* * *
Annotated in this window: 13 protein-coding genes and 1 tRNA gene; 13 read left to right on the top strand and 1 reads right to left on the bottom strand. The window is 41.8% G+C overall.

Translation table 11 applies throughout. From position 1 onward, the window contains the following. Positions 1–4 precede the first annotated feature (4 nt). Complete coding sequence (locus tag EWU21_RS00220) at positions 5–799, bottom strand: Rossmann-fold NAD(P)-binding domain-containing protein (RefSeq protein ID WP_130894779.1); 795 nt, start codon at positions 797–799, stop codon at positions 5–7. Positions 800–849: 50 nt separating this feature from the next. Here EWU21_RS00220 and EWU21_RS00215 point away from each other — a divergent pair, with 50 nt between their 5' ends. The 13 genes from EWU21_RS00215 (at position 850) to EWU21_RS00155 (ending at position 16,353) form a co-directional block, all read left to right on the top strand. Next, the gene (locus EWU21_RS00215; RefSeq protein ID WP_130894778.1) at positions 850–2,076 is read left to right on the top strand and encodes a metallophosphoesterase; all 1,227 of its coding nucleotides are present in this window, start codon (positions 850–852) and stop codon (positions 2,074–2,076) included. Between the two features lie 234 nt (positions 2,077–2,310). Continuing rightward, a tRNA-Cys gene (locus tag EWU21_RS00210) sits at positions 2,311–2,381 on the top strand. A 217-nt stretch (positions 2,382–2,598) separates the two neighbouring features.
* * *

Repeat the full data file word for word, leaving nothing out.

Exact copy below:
Annotated in this window: 13 protein-coding genes and 1 tRNA gene; 13 read left to right on the top strand and 1 reads right to left on the bottom strand. The window is 41.8% G+C overall.

Translation table 11 applies throughout. From position 1 onward, the window contains the following. Positions 1–4 precede the first annotated feature (4 nt). Complete coding sequence (locus tag EWU21_RS00220) at positions 5–799, bottom strand: Rossmann-fold NAD(P)-binding domain-containing protein (RefSeq protein ID WP_130894779.1); 795 nt, start codon at positions 797–799, stop codon at positions 5–7. Positions 800–849: 50 nt separating this feature from the next. Here EWU21_RS00220 and EWU21_RS00215 point away from each other — a divergent pair, with 50 nt between their 5' ends. The 13 genes from EWU21_RS00215 (at position 850) to EWU21_RS00155 (ending at position 16,353) form a co-directional block, all read left to right on the top strand. Next, the gene (locus EWU21_RS00215; RefSeq protein ID WP_130894778.1) at positions 850–2,076 is read left to right on the top strand and encodes a metallophosphoesterase; all 1,227 of its coding nucleotides are present in this window, start codon (positions 850–852) and stop codon (positions 2,074–2,076) included. Between the two features lie 234 nt (positions 2,077–2,310). Continuing rightward, a tRNA-Cys gene (locus tag EWU21_RS00210) sits at positions 2,311–2,381 on the top strand. A 217-nt stretch (positions 2,382–2,598) separates the two neighbouring features.